DRIVING DOWN THE AVERAGE FUEL CONSUMPTION OF
This post considers alternatives for driving down the average fuel consumption/km of
new cars. It is largely based on Submission 572 to the Senate Climate Committee (John Davidson - April 2009)
It considers the issues involved in driving down the average duel consumption of new cars and compares one "case specific" approach with emission trading and carbon tax comprehensive schemes. A case specific approach is an approach is an approach developed for a particular opportunity to reduce NCP (net carbon pollution). In this example, the case the approach selected was the use of regulation and offset credit trading to control the average fuel consumption of new cars. The attraction of this particular strategy is that it doesn't require changes in fuel price to work and gives a very predictable outcome. By contrast, both the emission trading and carbon tax approach require an increase in the price of fuel to drive the change and the outcome will be difficult to predict.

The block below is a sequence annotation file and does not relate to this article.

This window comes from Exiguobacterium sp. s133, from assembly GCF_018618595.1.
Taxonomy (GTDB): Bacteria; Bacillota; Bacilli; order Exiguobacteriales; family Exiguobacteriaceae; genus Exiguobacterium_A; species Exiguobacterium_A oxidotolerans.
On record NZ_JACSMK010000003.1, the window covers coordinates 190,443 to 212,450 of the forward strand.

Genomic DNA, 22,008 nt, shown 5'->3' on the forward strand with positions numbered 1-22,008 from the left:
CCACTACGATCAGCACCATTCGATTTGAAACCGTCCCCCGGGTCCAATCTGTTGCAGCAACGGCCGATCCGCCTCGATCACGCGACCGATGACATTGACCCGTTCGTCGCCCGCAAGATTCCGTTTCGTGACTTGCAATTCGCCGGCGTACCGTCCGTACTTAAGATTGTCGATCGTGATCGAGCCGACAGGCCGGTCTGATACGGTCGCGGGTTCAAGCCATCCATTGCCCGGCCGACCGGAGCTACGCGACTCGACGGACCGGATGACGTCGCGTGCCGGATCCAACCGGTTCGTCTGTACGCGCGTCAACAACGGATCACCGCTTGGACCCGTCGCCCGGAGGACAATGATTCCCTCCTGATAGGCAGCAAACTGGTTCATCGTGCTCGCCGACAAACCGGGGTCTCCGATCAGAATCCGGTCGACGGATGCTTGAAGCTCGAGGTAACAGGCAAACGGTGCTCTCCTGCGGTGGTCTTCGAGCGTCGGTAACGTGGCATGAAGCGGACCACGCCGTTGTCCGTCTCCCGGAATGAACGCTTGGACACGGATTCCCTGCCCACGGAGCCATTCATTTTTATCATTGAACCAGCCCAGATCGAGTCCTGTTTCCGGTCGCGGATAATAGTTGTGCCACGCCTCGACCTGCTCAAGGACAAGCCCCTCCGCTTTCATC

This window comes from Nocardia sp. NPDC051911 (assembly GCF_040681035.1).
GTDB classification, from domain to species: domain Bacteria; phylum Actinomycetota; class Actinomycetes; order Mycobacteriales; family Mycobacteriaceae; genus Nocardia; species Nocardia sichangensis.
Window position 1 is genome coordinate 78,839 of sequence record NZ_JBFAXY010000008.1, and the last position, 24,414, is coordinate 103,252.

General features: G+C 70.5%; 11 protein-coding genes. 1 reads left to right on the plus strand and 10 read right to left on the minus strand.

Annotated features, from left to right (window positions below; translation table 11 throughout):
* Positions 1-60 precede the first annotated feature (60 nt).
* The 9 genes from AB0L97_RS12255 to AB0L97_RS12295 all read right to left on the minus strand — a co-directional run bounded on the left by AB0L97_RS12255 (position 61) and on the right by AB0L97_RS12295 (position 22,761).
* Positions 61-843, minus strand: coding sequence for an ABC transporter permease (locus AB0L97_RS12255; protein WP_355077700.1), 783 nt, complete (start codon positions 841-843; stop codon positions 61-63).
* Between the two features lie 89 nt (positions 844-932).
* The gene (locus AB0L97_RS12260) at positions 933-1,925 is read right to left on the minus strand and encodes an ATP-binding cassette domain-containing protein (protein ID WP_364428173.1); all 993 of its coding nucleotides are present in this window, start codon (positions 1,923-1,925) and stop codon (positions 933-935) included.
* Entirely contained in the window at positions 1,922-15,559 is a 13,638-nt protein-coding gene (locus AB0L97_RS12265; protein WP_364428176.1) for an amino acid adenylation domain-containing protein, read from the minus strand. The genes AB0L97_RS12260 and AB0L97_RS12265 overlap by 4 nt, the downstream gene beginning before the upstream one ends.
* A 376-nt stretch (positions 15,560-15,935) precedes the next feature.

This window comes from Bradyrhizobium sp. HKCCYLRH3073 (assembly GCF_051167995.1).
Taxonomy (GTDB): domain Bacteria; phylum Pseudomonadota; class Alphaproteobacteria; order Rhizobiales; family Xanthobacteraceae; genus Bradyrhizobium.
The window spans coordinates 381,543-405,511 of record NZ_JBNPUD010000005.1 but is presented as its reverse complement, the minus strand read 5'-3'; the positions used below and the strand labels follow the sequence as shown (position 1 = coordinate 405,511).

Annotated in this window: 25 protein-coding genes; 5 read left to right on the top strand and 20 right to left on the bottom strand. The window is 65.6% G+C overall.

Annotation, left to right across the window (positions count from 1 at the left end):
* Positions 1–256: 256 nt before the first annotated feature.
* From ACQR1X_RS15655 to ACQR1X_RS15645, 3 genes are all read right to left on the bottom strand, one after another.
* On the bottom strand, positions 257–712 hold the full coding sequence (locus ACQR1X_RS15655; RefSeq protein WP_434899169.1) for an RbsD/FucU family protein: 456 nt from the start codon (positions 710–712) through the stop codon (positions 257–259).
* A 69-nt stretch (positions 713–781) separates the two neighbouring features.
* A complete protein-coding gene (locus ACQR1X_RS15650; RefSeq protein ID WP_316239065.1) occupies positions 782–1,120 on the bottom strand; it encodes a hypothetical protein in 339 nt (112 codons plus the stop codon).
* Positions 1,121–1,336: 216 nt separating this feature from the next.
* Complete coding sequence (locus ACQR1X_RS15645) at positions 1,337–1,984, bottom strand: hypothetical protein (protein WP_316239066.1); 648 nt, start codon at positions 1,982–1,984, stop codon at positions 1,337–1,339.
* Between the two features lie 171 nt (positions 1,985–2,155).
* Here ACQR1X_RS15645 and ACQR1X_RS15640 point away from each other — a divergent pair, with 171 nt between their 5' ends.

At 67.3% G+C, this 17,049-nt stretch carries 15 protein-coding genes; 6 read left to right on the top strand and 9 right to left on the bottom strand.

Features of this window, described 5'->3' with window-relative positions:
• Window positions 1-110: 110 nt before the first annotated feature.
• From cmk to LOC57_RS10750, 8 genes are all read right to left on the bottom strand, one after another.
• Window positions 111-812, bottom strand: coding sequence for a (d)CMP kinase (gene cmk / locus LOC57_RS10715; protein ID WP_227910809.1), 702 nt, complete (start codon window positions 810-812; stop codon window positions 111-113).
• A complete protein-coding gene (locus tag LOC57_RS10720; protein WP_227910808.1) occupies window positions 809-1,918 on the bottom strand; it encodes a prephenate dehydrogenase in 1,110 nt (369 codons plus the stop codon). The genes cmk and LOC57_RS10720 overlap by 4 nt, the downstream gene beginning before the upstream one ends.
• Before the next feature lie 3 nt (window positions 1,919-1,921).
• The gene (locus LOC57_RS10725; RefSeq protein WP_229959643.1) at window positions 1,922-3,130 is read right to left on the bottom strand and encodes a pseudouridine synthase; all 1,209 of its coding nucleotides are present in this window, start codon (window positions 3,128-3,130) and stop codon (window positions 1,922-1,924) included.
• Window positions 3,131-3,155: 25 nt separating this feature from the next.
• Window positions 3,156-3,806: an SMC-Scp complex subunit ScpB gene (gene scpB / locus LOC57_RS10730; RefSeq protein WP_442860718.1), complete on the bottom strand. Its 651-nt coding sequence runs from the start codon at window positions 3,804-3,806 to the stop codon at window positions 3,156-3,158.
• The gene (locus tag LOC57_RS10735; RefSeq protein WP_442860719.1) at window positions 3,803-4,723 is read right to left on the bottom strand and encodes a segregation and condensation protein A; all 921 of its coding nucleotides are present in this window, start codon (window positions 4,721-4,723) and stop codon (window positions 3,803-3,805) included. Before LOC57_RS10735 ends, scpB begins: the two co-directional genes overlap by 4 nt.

Submission 572 argues in favour of the case specific approach rather than the "one answer fits all" approach used by both emission trading and carbon tax schemes. The key feature of the specific case approach is that it allows quite different strategies to be used to handle different opportunities to reduce NCP. To get a better idea of how this might work in practice see Simple action plan anyone?
Passenger vehicles accounted for 62% of transport fuel consumption in 1995 (3) with total transport responsible for 14% of total CO2 emissions in 1999 (4). Based on these figures, passenger vehicles would account for 9% of total greenhouse emissions. The average fuel consumption of passenger vehicles was 11.5